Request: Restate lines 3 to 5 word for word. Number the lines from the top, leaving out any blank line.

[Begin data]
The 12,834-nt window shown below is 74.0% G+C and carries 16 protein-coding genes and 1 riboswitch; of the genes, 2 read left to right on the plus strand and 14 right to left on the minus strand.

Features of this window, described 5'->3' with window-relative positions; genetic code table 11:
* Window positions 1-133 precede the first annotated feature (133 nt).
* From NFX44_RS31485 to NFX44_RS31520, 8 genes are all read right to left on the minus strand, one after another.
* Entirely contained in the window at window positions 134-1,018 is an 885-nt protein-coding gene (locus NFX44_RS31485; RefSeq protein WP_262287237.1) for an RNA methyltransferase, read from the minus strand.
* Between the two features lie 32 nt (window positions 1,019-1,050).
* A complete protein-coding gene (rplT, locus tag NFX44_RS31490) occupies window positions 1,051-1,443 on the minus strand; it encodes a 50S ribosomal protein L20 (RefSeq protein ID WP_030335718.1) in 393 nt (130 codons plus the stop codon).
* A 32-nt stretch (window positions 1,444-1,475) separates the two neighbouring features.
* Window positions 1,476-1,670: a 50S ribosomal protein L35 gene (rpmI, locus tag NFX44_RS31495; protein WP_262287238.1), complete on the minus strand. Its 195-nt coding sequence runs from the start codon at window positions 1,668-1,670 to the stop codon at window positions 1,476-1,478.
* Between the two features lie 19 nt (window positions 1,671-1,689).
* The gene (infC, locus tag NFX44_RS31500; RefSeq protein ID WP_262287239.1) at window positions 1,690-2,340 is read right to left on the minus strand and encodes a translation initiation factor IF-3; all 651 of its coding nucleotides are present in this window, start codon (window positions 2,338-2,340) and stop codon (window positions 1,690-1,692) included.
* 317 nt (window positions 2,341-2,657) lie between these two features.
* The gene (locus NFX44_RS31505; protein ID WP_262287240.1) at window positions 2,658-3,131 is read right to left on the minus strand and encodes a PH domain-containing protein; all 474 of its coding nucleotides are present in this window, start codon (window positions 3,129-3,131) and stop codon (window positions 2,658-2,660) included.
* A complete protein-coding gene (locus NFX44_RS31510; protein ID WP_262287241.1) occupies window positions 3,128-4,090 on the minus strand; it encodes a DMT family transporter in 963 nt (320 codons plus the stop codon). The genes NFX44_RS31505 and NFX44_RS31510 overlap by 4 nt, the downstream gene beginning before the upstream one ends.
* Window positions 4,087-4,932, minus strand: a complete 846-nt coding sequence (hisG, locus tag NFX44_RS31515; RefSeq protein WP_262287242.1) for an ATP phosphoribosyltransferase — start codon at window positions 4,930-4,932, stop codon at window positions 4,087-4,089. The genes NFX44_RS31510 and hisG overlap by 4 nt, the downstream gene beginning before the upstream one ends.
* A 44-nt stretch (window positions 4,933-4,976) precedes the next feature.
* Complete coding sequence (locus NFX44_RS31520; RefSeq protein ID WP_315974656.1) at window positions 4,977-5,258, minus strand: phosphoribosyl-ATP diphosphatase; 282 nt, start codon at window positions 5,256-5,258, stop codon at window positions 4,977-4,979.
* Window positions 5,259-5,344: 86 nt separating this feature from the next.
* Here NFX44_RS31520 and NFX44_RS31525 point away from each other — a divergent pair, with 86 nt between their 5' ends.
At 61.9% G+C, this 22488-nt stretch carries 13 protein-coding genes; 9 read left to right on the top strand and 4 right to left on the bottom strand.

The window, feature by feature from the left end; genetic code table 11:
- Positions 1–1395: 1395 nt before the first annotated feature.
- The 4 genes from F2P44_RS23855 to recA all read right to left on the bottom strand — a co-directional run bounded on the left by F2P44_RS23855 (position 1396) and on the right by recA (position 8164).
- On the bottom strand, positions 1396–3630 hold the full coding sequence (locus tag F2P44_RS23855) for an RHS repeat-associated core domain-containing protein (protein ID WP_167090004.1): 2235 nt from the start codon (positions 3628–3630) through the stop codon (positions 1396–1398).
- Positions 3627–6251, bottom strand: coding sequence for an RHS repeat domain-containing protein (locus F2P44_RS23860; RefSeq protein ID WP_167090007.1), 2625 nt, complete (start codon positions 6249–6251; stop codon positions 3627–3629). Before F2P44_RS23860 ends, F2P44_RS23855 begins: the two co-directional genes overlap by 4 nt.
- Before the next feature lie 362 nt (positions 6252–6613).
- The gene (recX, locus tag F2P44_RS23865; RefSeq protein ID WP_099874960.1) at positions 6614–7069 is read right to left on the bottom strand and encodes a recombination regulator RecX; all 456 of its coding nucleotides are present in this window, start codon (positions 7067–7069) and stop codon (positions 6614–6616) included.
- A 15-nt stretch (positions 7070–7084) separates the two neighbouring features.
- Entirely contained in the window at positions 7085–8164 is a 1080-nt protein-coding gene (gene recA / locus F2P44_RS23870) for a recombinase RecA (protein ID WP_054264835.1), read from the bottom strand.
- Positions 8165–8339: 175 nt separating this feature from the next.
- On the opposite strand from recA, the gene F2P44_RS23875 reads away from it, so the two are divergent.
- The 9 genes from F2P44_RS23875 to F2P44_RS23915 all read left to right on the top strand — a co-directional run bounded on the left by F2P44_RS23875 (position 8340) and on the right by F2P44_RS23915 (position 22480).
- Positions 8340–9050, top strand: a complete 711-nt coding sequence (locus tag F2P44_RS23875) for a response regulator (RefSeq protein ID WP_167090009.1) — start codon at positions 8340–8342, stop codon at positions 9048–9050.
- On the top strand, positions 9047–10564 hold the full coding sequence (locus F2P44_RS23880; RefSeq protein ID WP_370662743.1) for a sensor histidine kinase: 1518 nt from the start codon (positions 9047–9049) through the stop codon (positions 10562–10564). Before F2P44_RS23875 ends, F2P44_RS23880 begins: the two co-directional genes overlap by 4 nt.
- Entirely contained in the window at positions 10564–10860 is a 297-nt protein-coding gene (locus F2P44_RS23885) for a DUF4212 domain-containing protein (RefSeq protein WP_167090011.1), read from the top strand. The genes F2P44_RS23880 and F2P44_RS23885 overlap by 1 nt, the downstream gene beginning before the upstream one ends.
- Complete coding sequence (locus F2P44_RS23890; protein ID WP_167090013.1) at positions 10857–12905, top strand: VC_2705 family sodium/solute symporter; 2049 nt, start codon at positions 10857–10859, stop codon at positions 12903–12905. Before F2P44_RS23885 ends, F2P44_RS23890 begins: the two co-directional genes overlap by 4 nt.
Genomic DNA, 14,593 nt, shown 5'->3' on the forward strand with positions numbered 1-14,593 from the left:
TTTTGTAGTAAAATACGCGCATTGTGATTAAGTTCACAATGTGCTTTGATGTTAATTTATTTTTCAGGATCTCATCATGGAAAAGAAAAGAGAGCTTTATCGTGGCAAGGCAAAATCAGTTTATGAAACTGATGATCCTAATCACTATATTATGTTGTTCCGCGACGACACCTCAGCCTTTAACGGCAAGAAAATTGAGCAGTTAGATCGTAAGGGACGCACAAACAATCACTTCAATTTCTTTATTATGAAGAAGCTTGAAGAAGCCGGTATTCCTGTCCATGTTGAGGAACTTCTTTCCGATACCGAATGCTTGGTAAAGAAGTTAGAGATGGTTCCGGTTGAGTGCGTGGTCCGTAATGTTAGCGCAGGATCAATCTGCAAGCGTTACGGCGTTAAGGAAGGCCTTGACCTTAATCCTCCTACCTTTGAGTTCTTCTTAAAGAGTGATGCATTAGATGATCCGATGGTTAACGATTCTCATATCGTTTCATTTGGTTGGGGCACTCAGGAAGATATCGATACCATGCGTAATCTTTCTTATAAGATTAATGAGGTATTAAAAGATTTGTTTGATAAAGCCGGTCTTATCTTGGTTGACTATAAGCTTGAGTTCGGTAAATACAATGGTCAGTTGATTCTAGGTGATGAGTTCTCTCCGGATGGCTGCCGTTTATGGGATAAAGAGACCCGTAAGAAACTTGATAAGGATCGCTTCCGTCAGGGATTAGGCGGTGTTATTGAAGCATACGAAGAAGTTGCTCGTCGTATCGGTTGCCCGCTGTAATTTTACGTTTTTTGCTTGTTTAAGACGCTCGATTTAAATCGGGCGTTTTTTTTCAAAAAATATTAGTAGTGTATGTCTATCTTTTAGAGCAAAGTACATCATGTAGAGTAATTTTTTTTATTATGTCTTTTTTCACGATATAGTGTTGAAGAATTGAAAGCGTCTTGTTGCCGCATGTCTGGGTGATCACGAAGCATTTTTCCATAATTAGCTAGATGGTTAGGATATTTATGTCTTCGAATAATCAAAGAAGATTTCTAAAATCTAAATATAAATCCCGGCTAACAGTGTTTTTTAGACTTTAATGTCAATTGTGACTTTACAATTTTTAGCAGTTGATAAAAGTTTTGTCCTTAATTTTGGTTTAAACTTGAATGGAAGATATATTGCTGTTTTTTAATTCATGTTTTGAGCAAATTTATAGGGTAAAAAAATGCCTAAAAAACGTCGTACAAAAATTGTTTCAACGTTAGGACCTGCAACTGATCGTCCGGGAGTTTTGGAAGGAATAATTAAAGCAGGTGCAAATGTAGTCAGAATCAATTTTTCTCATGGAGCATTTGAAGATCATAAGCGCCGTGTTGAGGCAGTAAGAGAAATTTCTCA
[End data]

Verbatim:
* Window positions 1-133 precede the first annotated feature (133 nt).
* From NFX44_RS31485 to NFX44_RS31520, 8 genes are all read right to left on the minus strand, one after another.
* Entirely contained in the window at window positions 134-1,018 is an 885-nt protein-coding gene (locus NFX44_RS31485; RefSeq protein WP_262287237.1) for an RNA methyltransferase, read from the minus strand.